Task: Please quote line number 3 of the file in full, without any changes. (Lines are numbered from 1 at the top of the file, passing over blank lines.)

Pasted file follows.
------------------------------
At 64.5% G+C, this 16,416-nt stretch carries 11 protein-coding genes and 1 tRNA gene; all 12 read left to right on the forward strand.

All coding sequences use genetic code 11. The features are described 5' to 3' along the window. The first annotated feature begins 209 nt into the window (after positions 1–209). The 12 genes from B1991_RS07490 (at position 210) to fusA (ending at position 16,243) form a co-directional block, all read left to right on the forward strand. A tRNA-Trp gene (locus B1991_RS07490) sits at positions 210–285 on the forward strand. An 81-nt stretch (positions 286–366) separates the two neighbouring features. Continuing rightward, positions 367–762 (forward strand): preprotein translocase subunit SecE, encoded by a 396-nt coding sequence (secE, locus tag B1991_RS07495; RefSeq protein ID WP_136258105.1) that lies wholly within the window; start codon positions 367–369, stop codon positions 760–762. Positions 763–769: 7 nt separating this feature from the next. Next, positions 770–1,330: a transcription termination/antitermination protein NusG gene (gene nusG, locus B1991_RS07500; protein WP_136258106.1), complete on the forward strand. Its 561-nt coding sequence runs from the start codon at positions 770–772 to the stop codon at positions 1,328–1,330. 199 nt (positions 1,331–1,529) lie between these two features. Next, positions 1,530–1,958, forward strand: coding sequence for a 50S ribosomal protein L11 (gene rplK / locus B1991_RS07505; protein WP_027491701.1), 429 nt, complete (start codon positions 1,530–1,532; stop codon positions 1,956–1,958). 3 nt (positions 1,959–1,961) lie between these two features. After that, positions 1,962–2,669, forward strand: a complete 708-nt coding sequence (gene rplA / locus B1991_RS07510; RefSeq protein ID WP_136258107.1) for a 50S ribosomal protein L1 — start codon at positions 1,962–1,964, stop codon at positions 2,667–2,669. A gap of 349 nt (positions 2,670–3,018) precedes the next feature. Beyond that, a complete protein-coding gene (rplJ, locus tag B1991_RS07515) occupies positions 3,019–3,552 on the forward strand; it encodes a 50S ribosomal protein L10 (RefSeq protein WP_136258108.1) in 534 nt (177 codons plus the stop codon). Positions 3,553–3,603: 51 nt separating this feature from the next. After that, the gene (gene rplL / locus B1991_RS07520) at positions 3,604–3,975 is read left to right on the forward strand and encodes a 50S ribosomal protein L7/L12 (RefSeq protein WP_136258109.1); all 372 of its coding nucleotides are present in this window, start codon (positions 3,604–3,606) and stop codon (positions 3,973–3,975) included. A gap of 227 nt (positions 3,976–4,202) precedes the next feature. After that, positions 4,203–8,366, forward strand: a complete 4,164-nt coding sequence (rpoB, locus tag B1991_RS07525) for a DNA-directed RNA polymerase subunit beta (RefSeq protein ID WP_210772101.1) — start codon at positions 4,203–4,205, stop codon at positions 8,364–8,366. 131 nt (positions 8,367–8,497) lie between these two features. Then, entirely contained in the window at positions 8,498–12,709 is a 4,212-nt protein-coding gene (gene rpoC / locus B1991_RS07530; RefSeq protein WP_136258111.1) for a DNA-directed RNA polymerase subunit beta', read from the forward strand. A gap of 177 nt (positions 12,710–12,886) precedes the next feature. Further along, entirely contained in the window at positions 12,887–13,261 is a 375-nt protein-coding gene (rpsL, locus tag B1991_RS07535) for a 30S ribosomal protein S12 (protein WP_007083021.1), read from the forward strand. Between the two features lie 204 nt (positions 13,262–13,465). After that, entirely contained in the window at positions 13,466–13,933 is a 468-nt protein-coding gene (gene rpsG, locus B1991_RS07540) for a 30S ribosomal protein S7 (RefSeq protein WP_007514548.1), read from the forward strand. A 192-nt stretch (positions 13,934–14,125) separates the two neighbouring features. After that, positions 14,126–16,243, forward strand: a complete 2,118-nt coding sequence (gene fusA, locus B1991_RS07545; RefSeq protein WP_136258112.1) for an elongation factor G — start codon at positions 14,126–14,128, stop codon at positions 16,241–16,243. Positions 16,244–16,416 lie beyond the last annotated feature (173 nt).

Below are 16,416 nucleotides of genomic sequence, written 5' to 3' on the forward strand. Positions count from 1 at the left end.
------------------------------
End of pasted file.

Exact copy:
Below are 16,416 nucleotides of genomic sequence, written 5' to 3' on the forward strand. Positions count from 1 at the left end.